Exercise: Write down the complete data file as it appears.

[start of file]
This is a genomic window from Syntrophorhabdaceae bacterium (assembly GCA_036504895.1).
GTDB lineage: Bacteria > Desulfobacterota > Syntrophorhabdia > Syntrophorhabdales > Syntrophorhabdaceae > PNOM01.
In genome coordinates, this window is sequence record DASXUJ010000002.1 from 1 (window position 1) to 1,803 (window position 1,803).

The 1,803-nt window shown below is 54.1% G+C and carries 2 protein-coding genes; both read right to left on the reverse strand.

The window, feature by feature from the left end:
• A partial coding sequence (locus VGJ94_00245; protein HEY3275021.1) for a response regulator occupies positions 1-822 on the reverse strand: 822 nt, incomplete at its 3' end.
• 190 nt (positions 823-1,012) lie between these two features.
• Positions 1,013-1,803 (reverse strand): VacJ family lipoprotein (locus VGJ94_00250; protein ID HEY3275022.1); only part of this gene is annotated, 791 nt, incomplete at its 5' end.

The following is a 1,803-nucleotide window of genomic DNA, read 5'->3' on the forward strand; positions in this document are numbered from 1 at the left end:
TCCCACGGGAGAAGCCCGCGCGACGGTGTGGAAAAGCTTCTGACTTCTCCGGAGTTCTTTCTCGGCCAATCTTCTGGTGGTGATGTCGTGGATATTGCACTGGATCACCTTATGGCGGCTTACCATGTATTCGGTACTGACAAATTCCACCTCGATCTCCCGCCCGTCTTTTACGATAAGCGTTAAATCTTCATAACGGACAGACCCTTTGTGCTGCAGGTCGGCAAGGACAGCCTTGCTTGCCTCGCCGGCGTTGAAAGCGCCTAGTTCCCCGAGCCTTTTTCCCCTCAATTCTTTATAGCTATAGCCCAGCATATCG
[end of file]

This is a genomic window from Syntrophorhabdaceae bacterium (assembly GCA_036504895.1).
GTDB lineage: Bacteria > Desulfobacterota > Syntrophorhabdia > Syntrophorhabdales > Syntrophorhabdaceae > PNOM01.
In genome coordinates, this window is sequence record DASXUJ010000002.1 from 1 (window position 1) to 1,803 (window position 1,803).

The 1,803-nt window shown below is 54.1% G+C and carries 2 protein-coding genes; both read right to left on the reverse strand.

The window, feature by feature from the left end:
• A partial coding sequence (locus VGJ94_00245; protein HEY3275021.1) for a response regulator occupies positions 1-822 on the reverse strand: 822 nt, incomplete at its 3' end.
• 190 nt (positions 823-1,012) lie between these two features.
• Positions 1,013-1,803 (reverse strand): VacJ family lipoprotein (locus VGJ94_00250; protein ID HEY3275022.1); only part of this gene is annotated, 791 nt, incomplete at its 5' end.

The following is a 1,803-nucleotide window of genomic DNA, read 5'->3' on the forward strand; positions in this document are numbered from 1 at the left end:
TCCCACGGGAGAAGCCCGCGCGACGGTGTGGAAAAGCTTCTGACTTCTCCGGAGTTCTTTCTCGGCCAATCTTCTGGTGGTGATGTCGTGGATATTGCACTGGATCACCTTATGGCGGCTTACCATGTATTCGGTACTGACAAATTCCACCTCGATCTCCCGCCCGTCTTTTACGATAAGCGTTAAATCTTCATAACGGACAGACCCTTTGTGCTGCAGGTCGGCAAGGACAGCCTTGCTTGCCTCGCCGGCGTTGAAAGCGCCTAGTTCCCCGAGCCTTTTTCCCCTCAATTCTTTATAGCTATAGCCCAGCATATCG